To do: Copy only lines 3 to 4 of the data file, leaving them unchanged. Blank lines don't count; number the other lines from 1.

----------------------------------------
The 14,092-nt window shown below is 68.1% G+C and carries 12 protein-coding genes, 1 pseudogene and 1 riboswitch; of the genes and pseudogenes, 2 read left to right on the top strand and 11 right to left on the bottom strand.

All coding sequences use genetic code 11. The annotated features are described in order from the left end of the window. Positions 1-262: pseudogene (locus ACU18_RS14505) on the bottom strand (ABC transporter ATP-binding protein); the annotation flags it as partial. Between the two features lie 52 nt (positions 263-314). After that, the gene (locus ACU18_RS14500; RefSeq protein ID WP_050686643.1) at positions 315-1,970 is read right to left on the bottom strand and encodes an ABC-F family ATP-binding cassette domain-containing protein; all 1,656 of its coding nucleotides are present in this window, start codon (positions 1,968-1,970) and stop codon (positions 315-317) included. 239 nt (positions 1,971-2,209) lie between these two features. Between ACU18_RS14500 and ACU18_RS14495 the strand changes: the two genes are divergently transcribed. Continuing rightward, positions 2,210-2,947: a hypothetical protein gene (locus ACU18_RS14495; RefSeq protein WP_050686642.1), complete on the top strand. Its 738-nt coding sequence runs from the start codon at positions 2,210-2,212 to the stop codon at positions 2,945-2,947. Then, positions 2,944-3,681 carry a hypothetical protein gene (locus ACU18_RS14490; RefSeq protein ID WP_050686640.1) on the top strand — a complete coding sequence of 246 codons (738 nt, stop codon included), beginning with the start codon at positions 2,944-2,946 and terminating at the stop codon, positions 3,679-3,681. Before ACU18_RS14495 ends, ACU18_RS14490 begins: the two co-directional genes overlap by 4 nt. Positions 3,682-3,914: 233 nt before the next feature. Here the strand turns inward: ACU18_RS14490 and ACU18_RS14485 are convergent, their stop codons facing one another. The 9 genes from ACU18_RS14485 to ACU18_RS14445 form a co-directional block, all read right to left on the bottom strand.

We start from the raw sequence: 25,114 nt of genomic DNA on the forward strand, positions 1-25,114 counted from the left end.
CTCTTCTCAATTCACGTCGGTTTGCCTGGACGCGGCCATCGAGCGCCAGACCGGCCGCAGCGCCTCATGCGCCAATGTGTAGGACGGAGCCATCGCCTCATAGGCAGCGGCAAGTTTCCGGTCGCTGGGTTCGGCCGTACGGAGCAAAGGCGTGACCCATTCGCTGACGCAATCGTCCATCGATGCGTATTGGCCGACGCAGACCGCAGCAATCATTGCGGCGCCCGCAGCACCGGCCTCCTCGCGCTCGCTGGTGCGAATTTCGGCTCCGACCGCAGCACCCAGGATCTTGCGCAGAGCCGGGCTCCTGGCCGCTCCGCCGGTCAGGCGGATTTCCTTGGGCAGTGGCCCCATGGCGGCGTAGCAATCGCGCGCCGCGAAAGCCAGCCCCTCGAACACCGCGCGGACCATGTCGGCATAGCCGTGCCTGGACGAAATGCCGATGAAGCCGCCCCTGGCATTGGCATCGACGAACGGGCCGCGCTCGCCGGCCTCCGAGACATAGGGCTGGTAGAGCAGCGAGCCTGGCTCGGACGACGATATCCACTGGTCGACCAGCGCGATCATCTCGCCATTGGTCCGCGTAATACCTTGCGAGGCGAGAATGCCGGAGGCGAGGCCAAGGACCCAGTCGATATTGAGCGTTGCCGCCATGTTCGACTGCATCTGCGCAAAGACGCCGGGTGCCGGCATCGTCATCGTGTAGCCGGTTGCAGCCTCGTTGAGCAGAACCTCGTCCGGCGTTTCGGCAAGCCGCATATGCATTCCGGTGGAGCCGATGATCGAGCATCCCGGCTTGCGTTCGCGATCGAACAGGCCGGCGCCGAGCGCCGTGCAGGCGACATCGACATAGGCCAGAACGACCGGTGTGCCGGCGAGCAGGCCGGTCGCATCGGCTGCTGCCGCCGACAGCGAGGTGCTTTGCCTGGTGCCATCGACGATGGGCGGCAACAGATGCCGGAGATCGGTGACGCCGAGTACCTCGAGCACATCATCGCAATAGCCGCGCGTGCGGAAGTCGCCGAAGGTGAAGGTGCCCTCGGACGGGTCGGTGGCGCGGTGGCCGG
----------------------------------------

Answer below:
We start from the raw sequence: 25,114 nt of genomic DNA on the forward strand, positions 1-25,114 counted from the left end.
CTCTTCTCAATTCACGTCGGTTTGCCTGGACGCGGCCATCGAGCGCCAGACCGGCCGCAGCGCCTCATGCGCCAATGTGTAGGACGGAGCCATCGCCTCATAGGCAGCGGCAAGTTTCCGGTCGCTGGGTTCGGCCGTACGGAGCAAAGGCGTGACCCATTCGCTGACGCAATCGTCCATCGATGCGTATTGGCCGACGCAGACCGCAGCAATCATTGCGGCGCCCGCAGCACCGGCCTCCTCGCGCTCGCTGGTGCGAATTTCGGCTCCGACCGCAGCACCCAGGATCTTGCGCAGAGCCGGGCTCCTGGCCGCTCCGCCGGTCAGGCGGATTTCCTTGGGCAGTGGCCCCATGGCGGCGTAGCAATCGCGCGCCGCGAAAGCCAGCCCCTCGAACACCGCGCGGACCATGTCGGCATAGCCGTGCCTGGACGAAATGCCGATGAAGCCGCCCCTGGCATTGGCATCGACGAACGGGCCGCGCTCGCCGGCCTCCGAGACATAGGGCTGGTAGAGCAGCGAGCCTGGCTCGGACGACGATATCCACTGGTCGACCAGCGCGATCATCTCGCCATTGGTCCGCGTAATACCTTGCGAGGCGAGAATGCCGGAGGCGAGGCCAAGGACCCAGTCGATATTGAGCGTTGCCGCCATGTTCGACTGCATCTGCGCAAAGACGCCGGGTGCCGGCATCGTCATCGTGTAGCCGGTTGCAGCCTCGTTGAGCAGAACCTCGTCCGGCGTTTCGGCAAGCCGCATATGCATTCCGGTGGAGCCGATGATCGAGCATCCCGGCTTGCGTTCGCGATCGAACAGGCCGGCGCCGAGCGCCGTGCAGGCGACATCGACATAGGCCAGAACGACCGGTGTGCCGGCGAGCAGGCCGGTCGCATCGGCTGCTGCCGCCGACAGCGAGGTGCTTTGCCTGGTGCCATCGACGATGGGCGGCAACAGATGCCGGAGATCGGTGACGCCGAGTACCTCGAGCACATCATCGCAATAGCCGCGCGTGCGGAAGTCGCCGAAGGTGAAGGTGCCCTCGGACGGGTCGGTGGCGCGGTGGCCGG